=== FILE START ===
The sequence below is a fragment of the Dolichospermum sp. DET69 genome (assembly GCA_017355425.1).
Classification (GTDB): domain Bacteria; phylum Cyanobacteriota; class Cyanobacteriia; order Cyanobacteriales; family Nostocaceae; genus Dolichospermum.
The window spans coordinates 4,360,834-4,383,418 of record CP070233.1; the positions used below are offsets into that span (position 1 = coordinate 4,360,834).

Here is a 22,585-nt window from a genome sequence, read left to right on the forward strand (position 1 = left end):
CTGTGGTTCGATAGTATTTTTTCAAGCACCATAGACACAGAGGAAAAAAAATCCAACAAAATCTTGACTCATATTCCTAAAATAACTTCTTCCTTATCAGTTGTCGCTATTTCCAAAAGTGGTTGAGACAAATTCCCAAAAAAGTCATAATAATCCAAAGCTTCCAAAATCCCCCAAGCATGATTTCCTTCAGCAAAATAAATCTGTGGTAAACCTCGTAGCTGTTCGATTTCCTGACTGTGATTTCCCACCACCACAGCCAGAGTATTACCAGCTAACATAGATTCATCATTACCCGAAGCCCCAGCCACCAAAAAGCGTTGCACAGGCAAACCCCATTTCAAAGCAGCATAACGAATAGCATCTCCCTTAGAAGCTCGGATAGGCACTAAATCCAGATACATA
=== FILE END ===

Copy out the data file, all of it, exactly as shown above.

The sequence below is a fragment of the Dolichospermum sp. DET69 genome (assembly GCA_017355425.1).
Classification (GTDB): domain Bacteria; phylum Cyanobacteriota; class Cyanobacteriia; order Cyanobacteriales; family Nostocaceae; genus Dolichospermum.
The window spans coordinates 4,360,834-4,383,418 of record CP070233.1; the positions used below are offsets into that span (position 1 = coordinate 4,360,834).

Here is a 22,585-nt window from a genome sequence, read left to right on the forward strand (position 1 = left end):
CTGTGGTTCGATAGTATTTTTTCAAGCACCATAGACACAGAGGAAAAAAAATCCAACAAAATCTTGACTCATATTCCTAAAATAACTTCTTCCTTATCAGTTGTCGCTATTTCCAAAAGTGGTTGAGACAAATTCCCAAAAAAGTCATAATAATCCAAAGCTTCCAAAATCCCCCAAGCATGATTTCCTTCAGCAAAATAAATCTGTGGTAAACCTCGTAGCTGTTCGATTTCCTGACTGTGATTTCCCACCACCACAGCCAGAGTATTACCAGCTAACATAGATTCATCATTACCCGAAGCCCCAGCCACCAAAAAGCGTTGCACAGGCAAACCCCATTTCAAAGCAGCATAACGAATAGCATCTCCCTTAGAAGCTCGGATAGGCACTAAATCCAGATACATA